Ford Division will cut the length of its customer-satisfaction survey in half and consider dropping the top-box scoring method despised by dealers.
The simplified survey could include a new scoring system, Ford Division President Steve Lyons acknowledged Sunday after the Ford make meeting. Dealers currently get credit toward customer-satisfaction ratings only if the customer checks the top box, which indicates the highest level of satisfaction.
Some dealer employees subsequently coach customers - or worse - for top scores, manipulating the process. That undermines the value of the resulting ratings, critics charge.
Said Lyons: "One of my Ford dealers said to me, 'You know, I've been married for 31 years, but if I had to do a survey, I'm not even sure I could check top box.' That hit a chord. I do think we'll look at whether we should adjust that. We're not going to do anything unless the dealers agree."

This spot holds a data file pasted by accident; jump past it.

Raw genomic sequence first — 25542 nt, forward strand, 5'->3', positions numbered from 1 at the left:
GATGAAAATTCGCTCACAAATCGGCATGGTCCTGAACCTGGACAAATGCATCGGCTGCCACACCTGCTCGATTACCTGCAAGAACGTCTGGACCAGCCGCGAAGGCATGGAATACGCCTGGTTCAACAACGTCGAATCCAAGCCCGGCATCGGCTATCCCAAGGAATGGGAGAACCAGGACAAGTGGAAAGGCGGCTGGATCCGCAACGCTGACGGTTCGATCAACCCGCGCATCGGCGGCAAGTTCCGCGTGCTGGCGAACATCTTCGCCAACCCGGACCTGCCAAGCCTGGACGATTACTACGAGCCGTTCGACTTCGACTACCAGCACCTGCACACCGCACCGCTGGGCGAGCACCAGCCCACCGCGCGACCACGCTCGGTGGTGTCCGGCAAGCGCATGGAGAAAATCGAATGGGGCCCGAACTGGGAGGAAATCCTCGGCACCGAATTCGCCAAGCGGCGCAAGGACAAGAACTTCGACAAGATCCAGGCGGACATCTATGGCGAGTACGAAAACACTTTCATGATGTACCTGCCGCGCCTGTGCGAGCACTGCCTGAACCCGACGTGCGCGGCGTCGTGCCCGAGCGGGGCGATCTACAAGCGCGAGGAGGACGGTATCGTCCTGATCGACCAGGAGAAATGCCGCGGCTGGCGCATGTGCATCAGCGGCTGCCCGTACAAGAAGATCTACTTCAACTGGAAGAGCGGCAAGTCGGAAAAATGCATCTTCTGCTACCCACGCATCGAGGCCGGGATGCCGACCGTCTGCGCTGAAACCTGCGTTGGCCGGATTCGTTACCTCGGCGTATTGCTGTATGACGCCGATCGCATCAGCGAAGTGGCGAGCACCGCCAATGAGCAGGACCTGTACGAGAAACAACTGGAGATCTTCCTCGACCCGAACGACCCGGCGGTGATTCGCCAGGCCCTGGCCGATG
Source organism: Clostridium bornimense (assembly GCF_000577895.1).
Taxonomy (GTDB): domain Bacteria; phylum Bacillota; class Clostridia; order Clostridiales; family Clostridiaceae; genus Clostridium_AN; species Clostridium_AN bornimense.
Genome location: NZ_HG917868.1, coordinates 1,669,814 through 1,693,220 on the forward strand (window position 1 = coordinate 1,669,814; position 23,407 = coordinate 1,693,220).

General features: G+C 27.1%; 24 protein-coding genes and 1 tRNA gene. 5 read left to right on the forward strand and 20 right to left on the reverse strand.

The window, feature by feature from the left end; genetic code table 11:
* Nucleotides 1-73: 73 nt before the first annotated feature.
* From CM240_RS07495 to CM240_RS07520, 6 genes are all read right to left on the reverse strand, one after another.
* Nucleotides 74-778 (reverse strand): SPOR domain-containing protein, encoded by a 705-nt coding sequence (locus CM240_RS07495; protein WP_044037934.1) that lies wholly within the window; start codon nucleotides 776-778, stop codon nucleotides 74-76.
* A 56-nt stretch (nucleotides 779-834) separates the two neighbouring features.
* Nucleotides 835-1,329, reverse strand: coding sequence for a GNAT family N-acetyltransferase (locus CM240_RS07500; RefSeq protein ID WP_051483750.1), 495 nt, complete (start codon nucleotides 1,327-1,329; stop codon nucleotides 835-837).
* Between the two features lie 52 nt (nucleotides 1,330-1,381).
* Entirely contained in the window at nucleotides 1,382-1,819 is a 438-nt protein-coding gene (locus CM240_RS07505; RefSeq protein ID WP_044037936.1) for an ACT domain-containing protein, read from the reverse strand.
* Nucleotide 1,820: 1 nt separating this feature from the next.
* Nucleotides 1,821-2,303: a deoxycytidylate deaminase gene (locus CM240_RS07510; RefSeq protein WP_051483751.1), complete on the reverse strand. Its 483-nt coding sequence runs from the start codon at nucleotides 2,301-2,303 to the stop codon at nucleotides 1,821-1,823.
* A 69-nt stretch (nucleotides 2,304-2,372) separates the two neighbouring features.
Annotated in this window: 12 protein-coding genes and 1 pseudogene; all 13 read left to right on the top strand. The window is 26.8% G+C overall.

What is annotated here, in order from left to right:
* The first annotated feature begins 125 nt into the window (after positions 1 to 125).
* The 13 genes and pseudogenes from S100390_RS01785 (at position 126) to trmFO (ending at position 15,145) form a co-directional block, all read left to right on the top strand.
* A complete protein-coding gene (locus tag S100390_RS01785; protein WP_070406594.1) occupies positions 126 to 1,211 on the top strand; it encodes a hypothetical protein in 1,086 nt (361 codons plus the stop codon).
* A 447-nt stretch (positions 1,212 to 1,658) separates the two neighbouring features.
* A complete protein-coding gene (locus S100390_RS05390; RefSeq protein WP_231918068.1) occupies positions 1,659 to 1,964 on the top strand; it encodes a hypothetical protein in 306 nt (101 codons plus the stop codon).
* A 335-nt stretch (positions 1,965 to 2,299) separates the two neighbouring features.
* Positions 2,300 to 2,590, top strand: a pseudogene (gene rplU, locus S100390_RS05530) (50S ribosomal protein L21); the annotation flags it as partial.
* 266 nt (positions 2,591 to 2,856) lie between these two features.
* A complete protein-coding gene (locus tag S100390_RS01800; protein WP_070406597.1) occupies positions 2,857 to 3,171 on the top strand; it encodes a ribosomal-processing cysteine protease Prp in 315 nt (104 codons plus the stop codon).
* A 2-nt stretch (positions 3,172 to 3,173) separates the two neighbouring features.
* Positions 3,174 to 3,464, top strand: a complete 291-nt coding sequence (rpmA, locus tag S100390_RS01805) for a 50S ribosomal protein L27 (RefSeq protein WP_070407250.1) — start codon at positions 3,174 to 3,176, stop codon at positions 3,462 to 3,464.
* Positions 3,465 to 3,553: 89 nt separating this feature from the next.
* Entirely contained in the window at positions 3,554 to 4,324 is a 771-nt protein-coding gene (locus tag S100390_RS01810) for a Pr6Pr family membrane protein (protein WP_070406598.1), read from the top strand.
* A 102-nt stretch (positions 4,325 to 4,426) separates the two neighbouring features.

The current survey is four pages long. Lyons said the new survey will be no longer than two pages. Ford is circulating draft surveys among dealers and seeking their feedback.
Ford is reworking the customer survey as it develops a replacement for its existing Blue Oval dealer-certification program, which ends in March 2005. Ford will drop the bonus payments attached to the certification, but it still wants a way to rate dealership performance.
Randy Fuller, a Ford dealer in Show Low, Ariz., who attended the make meeting, said that Lyons "said we're going to have (a new) Blue Oval because he's deathly afraid we'll backslide on CSI."